Here is the back. You see once more the same connectors. That is for a permanent set up, so you don't have all the cables hanging out on the front. It is fully programmable via parallel or serial Interface. But how to measure 10 signals? I needs a relay board, or 10 meters. Do I want to buy 10 meters, or build a relay board? No.... not necessary. This already exists by Agilent, It is called 34970A Data Acquisition unit. (See next box)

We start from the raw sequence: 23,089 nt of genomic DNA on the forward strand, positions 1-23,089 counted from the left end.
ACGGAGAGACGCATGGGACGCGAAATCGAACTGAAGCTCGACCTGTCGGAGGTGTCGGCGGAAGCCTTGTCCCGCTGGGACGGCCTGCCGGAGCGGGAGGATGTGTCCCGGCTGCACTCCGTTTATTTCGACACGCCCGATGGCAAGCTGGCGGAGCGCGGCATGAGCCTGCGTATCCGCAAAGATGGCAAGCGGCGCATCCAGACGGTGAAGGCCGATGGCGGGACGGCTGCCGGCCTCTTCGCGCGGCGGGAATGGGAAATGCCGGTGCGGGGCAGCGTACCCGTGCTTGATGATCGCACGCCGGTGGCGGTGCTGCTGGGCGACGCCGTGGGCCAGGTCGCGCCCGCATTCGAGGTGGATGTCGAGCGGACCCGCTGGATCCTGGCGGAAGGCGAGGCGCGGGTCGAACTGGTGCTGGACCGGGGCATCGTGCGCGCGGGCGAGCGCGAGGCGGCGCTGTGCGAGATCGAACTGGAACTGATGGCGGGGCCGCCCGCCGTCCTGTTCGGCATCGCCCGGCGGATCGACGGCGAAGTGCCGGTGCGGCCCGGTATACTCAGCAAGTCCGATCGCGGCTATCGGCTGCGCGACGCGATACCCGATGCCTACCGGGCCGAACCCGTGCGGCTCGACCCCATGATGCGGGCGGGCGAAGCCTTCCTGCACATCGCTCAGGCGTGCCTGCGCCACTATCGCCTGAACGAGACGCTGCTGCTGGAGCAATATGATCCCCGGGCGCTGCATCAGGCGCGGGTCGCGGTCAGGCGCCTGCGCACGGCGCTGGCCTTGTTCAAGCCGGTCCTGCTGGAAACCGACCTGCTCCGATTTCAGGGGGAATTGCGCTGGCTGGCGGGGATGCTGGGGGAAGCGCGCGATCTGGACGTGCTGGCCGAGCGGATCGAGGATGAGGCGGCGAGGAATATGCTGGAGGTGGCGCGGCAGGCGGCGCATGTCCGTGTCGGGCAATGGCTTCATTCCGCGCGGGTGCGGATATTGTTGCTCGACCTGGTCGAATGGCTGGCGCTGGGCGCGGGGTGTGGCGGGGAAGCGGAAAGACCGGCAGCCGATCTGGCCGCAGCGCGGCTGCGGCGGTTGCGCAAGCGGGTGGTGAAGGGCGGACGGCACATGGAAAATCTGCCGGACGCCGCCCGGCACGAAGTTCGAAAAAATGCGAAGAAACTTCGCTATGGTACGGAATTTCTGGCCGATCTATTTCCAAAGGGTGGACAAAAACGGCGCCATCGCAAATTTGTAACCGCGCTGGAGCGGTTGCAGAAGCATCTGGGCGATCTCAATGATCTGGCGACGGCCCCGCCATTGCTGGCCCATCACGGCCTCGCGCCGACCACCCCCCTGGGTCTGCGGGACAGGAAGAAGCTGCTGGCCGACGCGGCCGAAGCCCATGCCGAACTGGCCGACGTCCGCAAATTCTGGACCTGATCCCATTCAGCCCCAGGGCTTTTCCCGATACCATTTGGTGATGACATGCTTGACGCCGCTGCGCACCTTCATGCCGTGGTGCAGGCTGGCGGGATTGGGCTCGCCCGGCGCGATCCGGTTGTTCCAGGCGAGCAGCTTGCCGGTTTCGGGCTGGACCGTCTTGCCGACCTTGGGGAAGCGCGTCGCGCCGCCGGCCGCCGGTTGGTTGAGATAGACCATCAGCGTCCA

The AGilent 34970A Data Acquisition unit, is using the electronics of the 34401. It has no connections at the front, but is has two card slots from behind. The most used card is probably the 20 Channel multiplexer. This is simply a 20 channel relay board, which makes it a 20 channel Multi meter, with all 34401a capabilities. You can program each channel for one of the Multi meter. settings, and store that inside the 34970A. Suppose channel 1 is for 300Volt DC, and channel 2 is for 10mA AC, you can program this, same as with a 34401A, and store it. Now comes the nice part. There is a knob on the bottom right, and you can rotate it from Channel 1...20. So when you turn it in "1" the meter displays a DC Voltage, and when you rotate it to "2" the meter displays 10mA AC current. On the 20 channel card are 20 wire pairs, of which only two pairs are used in this example. It can even measure temperature with a thermocouple. All you need to do, connect it to wire pair 3, and set channel 3 for temperature.